Jump to ContentJump to Main Navigation
The Probable and The Provable$
Users without a subscription are not able to see the full content.

L. Jonathan Cohen

Print publication date: 1977

Print ISBN-13: 9780198244127

Published to Oxford Scholarship Online: October 2011

DOI: 10.1093/acprof:oso/9780198244127.001.0001

Show Summary Details
Page of

PRINTED FROM OXFORD SCHOLARSHIP ONLINE (www.oxfordscholarship.com). (c) Copyright Oxford University Press, 2019. All Rights Reserved. Under the terms of the licence agreement, an individual user may print out a PDF of a single chapter of a monograph in OSO for personal use (for details see www.oxfordscholarship.com/page/privacy-policy).date: 25 May 2019

The Assessment of Judicial Proof

The Assessment of Judicial Proof

Chapter:
18 The Assessment of Judicial Proof
Source:
The Probable and The Provable
Author(s):

L. Jonathan Cohen

Publisher:
Oxford University Press
DOI:10.1093/acprof:oso/9780198244127.003.0019

This chapter provides the assessment of judicial proof. It is shown that the concept of inductive probability, as derived from the concept of inductive support for covering generalizations, plays an important part in human reasoning. The inferences about the behaviour of others normally rest on the large stock of rough generalizations about human behaviour that is carried in their heads. So it is possible to construe proof beyond reasonable doubt as proof at a maximum level of inductive probability. Proof of S on the preponderance of evidence may then be construed as proof at a higher grade of inductive probability than that at which not-S is proved; and other standards of proof are also intelligible in these terms. Contextual clues are normally available to determine whether a given statement of probability is to be evaluated in accordance with mathematical or with inductive criteria, though experimental psychologists have not always recognized this. In fact, experimental data confirm the thesis that normal intuitive judgements of probability are often inductive rather than mathematical.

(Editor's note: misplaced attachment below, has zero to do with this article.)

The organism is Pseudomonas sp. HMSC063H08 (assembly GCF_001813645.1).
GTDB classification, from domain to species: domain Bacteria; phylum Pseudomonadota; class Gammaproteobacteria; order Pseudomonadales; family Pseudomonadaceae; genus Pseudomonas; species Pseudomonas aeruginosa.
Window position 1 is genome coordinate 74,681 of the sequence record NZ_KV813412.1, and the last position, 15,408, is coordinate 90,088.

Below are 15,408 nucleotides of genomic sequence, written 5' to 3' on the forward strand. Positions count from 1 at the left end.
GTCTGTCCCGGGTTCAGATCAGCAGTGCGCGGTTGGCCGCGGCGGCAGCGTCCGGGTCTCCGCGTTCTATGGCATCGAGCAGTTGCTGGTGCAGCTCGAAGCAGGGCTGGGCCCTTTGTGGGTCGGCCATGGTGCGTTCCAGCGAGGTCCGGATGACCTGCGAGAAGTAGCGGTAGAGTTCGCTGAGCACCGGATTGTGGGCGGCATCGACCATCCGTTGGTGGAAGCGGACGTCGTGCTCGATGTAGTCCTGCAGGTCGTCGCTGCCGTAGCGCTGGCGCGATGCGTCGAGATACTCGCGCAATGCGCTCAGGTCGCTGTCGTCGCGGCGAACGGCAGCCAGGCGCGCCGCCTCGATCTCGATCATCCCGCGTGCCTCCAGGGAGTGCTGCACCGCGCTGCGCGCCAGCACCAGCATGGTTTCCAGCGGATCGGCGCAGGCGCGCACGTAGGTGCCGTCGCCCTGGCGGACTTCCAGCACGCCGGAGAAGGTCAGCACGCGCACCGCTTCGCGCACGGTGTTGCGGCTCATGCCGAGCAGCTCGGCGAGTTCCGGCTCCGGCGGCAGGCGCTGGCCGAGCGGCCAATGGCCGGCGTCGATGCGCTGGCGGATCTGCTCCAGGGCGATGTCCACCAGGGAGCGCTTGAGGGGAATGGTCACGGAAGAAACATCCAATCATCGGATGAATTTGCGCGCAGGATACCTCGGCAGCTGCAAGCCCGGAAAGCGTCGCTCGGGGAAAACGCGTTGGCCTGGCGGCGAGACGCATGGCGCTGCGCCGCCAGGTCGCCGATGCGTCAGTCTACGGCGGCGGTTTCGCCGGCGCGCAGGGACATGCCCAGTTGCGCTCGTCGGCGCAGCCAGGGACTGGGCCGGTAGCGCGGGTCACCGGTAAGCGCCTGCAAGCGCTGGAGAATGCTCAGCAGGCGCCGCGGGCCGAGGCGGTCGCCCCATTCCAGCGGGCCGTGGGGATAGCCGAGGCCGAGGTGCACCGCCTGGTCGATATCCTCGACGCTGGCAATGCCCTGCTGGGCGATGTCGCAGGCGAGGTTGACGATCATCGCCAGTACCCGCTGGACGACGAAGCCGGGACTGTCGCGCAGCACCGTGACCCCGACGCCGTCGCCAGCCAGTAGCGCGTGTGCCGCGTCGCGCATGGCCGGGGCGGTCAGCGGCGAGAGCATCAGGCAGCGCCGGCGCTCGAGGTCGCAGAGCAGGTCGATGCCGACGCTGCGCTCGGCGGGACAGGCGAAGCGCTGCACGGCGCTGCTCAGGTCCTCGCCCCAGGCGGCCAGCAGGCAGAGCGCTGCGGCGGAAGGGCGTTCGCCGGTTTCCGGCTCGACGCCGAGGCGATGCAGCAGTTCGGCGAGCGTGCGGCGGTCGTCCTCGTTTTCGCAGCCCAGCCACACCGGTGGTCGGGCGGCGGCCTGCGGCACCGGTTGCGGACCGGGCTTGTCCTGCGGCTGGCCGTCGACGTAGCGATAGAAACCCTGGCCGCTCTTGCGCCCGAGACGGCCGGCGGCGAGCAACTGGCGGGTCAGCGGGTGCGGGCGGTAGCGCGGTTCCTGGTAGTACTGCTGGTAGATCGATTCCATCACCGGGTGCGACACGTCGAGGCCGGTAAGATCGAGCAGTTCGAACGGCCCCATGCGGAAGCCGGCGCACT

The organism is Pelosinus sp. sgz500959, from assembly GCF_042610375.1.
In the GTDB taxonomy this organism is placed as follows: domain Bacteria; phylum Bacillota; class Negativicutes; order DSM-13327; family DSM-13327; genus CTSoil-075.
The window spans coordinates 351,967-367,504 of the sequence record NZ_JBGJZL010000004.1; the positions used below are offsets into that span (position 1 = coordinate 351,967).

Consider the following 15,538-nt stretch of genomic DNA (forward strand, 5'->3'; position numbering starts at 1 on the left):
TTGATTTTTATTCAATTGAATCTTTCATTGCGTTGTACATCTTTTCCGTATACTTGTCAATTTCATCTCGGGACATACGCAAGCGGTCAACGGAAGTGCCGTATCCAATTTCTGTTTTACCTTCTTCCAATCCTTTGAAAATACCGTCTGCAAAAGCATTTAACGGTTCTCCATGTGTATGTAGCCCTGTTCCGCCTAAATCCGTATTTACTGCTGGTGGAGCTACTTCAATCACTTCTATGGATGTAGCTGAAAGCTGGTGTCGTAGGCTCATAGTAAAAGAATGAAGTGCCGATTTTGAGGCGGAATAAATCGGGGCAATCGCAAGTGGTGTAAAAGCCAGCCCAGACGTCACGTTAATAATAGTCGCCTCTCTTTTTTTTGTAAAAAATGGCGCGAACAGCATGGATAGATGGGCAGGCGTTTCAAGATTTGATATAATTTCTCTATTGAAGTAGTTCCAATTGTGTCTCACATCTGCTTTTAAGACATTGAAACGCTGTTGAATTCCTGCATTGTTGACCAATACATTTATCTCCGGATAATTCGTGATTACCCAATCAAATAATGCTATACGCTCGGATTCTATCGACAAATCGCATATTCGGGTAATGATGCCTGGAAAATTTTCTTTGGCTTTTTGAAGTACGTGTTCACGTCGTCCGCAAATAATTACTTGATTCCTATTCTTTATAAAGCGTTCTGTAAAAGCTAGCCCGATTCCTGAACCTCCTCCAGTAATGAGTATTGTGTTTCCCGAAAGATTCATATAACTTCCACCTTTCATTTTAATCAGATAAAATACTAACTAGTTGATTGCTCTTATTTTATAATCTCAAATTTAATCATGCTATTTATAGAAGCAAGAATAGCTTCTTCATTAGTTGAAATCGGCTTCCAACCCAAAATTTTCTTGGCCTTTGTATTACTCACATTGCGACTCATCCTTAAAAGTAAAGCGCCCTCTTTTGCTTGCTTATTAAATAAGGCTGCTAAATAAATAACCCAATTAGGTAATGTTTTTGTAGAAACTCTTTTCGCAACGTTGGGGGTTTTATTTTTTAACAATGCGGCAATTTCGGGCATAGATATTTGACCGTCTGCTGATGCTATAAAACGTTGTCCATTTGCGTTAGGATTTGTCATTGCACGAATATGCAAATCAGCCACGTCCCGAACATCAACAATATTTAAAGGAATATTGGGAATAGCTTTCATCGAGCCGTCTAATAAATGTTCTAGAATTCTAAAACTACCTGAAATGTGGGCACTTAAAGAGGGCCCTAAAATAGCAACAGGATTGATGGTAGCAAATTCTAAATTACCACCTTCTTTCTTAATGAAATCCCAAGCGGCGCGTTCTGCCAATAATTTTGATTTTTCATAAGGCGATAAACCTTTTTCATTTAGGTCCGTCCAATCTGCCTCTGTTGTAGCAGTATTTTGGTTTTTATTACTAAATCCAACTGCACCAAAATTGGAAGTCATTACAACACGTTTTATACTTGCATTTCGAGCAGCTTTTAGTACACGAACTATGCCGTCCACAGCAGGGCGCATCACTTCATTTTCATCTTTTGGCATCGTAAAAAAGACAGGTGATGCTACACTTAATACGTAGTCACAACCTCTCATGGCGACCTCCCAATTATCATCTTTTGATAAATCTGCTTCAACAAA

Keywords:   judicial proof, inductive support, inductive probability, human reasoning, inferences, human behaviour

Oxford Scholarship Online requires a subscription or purchase to access the full text of books within the service. Public users can however freely search the site and view the abstracts and keywords for each book and chapter.

Please, subscribe or login to access full text content.

If you think you should have access to this title, please contact your librarian.

To troubleshoot, please check our FAQs , and if you can't find the answer there, please contact us .